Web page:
1. One-way consecutive BSL>ASL and critical analysis
  2. One-way simultaneous BSL>BSL(M) and critical analysis
  3. In-vision translation English>BSL and critical analysis
Live observation or filmed clip - internally assessed
3
  1. One-way simultaneous ASL>BSL and critical analysis
  2. Two-way face-to-face consecutive interpreting and critical analysis
  3. Extended text translation English>BSL and critical analysis
Live observation or filmed clip - internally assessed
4
  1. One-way simultaneous BSL>ASL and critical analysis
  2. Two-way face-to-face consecutive interpreting working in a team and critical analysis
  3. Subtitling BSL>English and critical analysis
Live observation or filmed clip - internally assessed
5
  1. Two-way face-to-face interpreting (BSL/ASL) and critical analysis
  2. Two-way face-to-face consecutive interpreting (BSL/BSL) and critical analysis
  3. Live consecutive interpreting English>BSL and critical analysis
Live observation or filmed clip - internally assessed
6
  1. Two-way remote interpreting (BSL/ASL) and critical analysis
  2. Two-way remote interpreting (BSL/BSL) and critical analysis
  3. Live simultaneous interpreting English>BSL and critical analysis
Live observation or filmed clip - internally assessed
7
  1. One-way consecutive ASL>BSL
  2. One-way consecutive BSL(M)>BSL
  3. Live simultaneous interpreting English>BSL
Filmed clip - externally assessed
8
  1. One-way consecutive BSL>ASL
  2. Two-way face-to-face interpreting (BSL/BSL)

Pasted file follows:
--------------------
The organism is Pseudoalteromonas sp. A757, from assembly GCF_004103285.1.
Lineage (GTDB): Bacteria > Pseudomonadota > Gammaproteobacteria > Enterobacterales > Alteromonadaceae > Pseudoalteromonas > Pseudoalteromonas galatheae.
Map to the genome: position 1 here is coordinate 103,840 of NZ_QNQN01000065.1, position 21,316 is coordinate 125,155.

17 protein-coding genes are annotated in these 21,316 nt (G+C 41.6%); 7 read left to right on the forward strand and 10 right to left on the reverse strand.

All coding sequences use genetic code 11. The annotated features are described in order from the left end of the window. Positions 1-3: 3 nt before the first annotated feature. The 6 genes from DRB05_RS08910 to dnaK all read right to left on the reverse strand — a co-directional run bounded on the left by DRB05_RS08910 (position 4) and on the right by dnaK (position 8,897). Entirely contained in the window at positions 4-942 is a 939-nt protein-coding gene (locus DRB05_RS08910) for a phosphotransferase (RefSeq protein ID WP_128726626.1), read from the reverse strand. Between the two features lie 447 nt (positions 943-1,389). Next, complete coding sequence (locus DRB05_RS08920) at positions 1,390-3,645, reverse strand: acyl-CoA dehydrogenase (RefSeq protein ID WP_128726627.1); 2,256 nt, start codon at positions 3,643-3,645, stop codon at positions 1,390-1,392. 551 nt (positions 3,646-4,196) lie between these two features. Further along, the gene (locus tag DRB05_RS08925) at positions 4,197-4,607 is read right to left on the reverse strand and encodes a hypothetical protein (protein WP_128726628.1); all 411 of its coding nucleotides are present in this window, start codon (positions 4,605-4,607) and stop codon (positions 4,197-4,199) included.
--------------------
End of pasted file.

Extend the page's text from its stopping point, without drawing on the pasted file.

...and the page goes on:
3. Live simultaneous interpreting English>BSL
Filmed clip - externally assessed
9
  1. Two-way face-to-face interpreting (BSL/ASL)
  2. Two-way face-to-face interpreting (BSL/BSL)
  3. Text translation English>BSL
Filmed clip - externally assessed
10
  1. Two-way remote interpreting (BSL/ASL)
  2. Two-way remote interpreting (BSL/BSL)
  3. Text translation English>BSL
Filmed clip - externally assessed
11Sight translation English>BSLFilmed clip - externally assessed
12Immediate translation BSL>EnglishWritten product - externally assessed

Entry Requirements

Deaf native or first language BSL signer
Level 6 qualification in BSL
Pass the interview and aptitude test
Good level of English (e.g. GCSE grade C, CEFR B2)
You must have a good level of literacy to be able to read and understand the course materials. Your English skills will be tested at the interview.

Ideally, you will have a network of contacts to help you to collect evidence of your interpreting work for your portfolio.

Language Combinations

This qualification is available in the following language combinations:
British Sign Language (BSL)
English
American Sign Language (ASL)
Irish Sign Language (ISL)
French Sign Language (LSF)

Progression

There is a growing demand for signed/signed interpreters, relay interpreters and sign language translators.

Interpreters working between two signed languages (e.g. BSL/ASL) can find work in international conference settings (e.g. EU and UN institutions, international deaf organisations), as well as community settings (e.g. deaf community events and conferences, working with foreign deaf nationals in the public services, working with deaf professionals abroad etc.).

In particular, there is a growing demand for sign language interpreters at international conferences. WFD and WASLI have an accreditation process for international sign interpreters, and qualified interpreters with two signed languages are highly sought after.

Relay interpreters often work in public service settings, e.g. police, court, mental health, child protection, DWP assessments. They often work alongside a BSL/English interpreter. The demand for relay interpreters in the public services is rapidly growing.